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8 posts from November 2006

November 12, 2006

The trash vortex


The very thing that makes plastic items useful to consumers, their durability and stability, also makes them a problem in marine environments. Around 100 million tonnes of plastic are produced each year of which about 10 percent ends up in the sea. About 20 percent of this is from ships and platforms, the rest from land.

Link: The trash vortex.

Zanzibar islands ban plastic bags

BBC News

Zanzibar's ban on the import and production of plastic bags has come into effect.

Authorities on the semi-autonomous Tanzanian islands say discarded bags damage the marine environment and hurt its crucial tourism industry. But the BBC's Ally Saleh in Zanzibar says many people are sceptical about whether the ban will be enforced.

Link: Zanzibar islands ban plastic bags.

November 09, 2006

Jobs not at risk in bags ban


The Keep Wales Tidy group has hit back at claims that banning plastic bags from Welsh supermarkets would have undesirable consequences. Recently the Carrier Bag Consortium, representing bag manufacturers, criticised Environment Minister Carwyn Jones for suggesting such a ban.

Keep Wales Tidy chief executive Tegryn Jones responded, "In the Republic of Ireland, where there is now a tax on plastic bags, there is no evidence there were job losses. The few jobs depending on the plastic bag industry in Wales that could conceivably be lost would be more than compensated for by other employment opportunities.

November 08, 2006

Tofino Embraces Hybrids, Trashes Plastic Bags


Tofino’s committee of the whole backed recommendations that may soon require the district to purchase recycled office-supply products and hybrid vehicles. Committee members will also write local businesses, asking how the community can cut down on the use of non-biodegradable plastic bags.

Coun. Derek Shaw, the author of the resolutions, said the purpose of the policies is to ensure the District of Tofino promotes ecologically and socially sustainable products. He said council should consider joining a socially sustainable purchasing network.

Link: Tofino Embraces Hybrids, Trashes Plastic Bags.

November 07, 2006

Ministry bans thin plastic bags

BOPA Daily News Archive

A ban on the use of plastic bags will effect on February 1, forcing shoppers to either provide their own bags or pay for the new-style thicker recyclable bags.

Wildlife, environment and tourism minister Mr Kitso Mokaila said in an interview that the new law aims to protect the environment.

Plastic waste is the most visible and a major concern because it has environmental implications and there is need for us to manage the problem, he said.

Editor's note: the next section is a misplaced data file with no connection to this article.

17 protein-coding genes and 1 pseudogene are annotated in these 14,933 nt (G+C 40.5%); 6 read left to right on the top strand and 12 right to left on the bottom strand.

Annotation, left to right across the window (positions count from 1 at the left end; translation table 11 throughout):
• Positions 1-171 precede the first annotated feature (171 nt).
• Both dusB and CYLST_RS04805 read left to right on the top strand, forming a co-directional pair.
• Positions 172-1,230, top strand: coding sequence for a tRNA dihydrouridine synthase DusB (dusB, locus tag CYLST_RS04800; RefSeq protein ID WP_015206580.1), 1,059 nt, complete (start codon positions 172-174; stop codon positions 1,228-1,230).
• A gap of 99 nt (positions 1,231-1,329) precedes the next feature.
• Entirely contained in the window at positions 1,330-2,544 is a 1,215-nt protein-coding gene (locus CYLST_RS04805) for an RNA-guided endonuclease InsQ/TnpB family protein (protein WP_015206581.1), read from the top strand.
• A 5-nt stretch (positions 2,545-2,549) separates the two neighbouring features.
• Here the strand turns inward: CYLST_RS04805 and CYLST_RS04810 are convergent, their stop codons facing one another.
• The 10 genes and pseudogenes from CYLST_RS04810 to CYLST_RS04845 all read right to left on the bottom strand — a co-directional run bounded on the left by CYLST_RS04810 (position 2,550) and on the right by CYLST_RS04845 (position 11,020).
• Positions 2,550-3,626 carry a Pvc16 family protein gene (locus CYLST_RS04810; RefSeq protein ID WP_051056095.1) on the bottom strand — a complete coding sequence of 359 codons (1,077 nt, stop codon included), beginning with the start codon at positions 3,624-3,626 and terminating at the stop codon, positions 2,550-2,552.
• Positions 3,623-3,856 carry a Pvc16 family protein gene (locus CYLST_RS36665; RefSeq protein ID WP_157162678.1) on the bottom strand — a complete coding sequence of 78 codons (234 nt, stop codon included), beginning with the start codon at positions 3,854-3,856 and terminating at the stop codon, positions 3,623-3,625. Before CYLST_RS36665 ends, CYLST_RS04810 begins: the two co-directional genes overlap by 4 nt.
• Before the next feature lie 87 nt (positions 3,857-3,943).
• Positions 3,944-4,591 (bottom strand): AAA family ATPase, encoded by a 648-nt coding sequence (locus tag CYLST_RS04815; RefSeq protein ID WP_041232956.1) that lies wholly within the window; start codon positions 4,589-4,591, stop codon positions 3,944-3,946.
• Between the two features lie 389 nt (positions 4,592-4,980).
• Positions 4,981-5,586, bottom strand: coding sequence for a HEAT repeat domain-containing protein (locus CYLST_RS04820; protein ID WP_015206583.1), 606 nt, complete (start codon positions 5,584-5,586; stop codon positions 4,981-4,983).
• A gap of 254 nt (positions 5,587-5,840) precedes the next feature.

Link: Ministry bans thin plastic bags.

November 06, 2006

Supermarkets dole out fewer plastic bags


Supermarkets have handed out 80 million fewer plastic bags since the launch of the voluntary pact on plastic-bag reduction, Secretary for the Environment, Transport & Works Dr Sarah Liao says. The three major supermarket chains have achieved 24-29% cuts, far above their 15% target.

To reduce the indiscriminate use of plastic shopping bags, Dr Liao said a study report on a plastic shopping bag levy - including its feasibility, options, level of charge and scope, the environmental benefits of various options and their impact on the trades - will be completed by the end of this year.

Link: Supermarkets dole out fewer plastic bags.

In Ireland, a tax has cleaned up


A tax has cleared the Republic of Ireland's streets and countryside of discarded plastic bags.

In spring 2002 plastic-bag litter was effectively killed off by a levy of 15 euro cents for every bag handed out. In five months, the use of plastic bags was slashed by more than 90 per cent.

The Irish environment ministry estimates that the "plastax" brings in 10 million pounds a year, which is being spent on environmental projects...

Link: In Ireland, a tax has cleaned up.

November 03, 2006

Scotland bins bag tax plans

Environmental Data Interactive Exchange

Plans to follow in the footsteps of Ireland by introducing a tax on plastic bags have been put on the backburner in Scotland after the MSP who proposed them withdrew his Bill.

Mike Pringle, Lib Dem MSP for Edinburgh South, had put forward a Plastic Bag Levy Bill which would see supermarkets and other retailers providing plastic bags charging a small fee for every carrier customers required, in an effort to encourage consumers to use their own bags.

The Bill had found considerable support among other MSPs, though manufacturers of the bags had, unsurprisingly, opposed the moves, saying it would harm the Scottish economy and cost jobs.

But now, despite the fact the Scottish Executive has not passed the Bill, Mr Pringle says he has accomplished what he set out to do and it is now down to the executive to take what steps it feels are required to tackle plastic waste north of the border. According to Mr. Pringle, "withdrawing this Bill now puts the ball firmly in the Scottish Executive's court. I want to see concrete proposals that integrate my Bill into an overall waste minimisation strategy.

Ross Finnie, Scottish Environment Minister, claimed a voluntary code asking retailers to sign up for reductions could be just as effective as legislation. "I would strongly urge retailers to sign up to the voluntary code and I'd expect to see progress shortly. If agreement cannot be reached, then legislation may have to be considered."

Link: Scotland bins bag tax plans.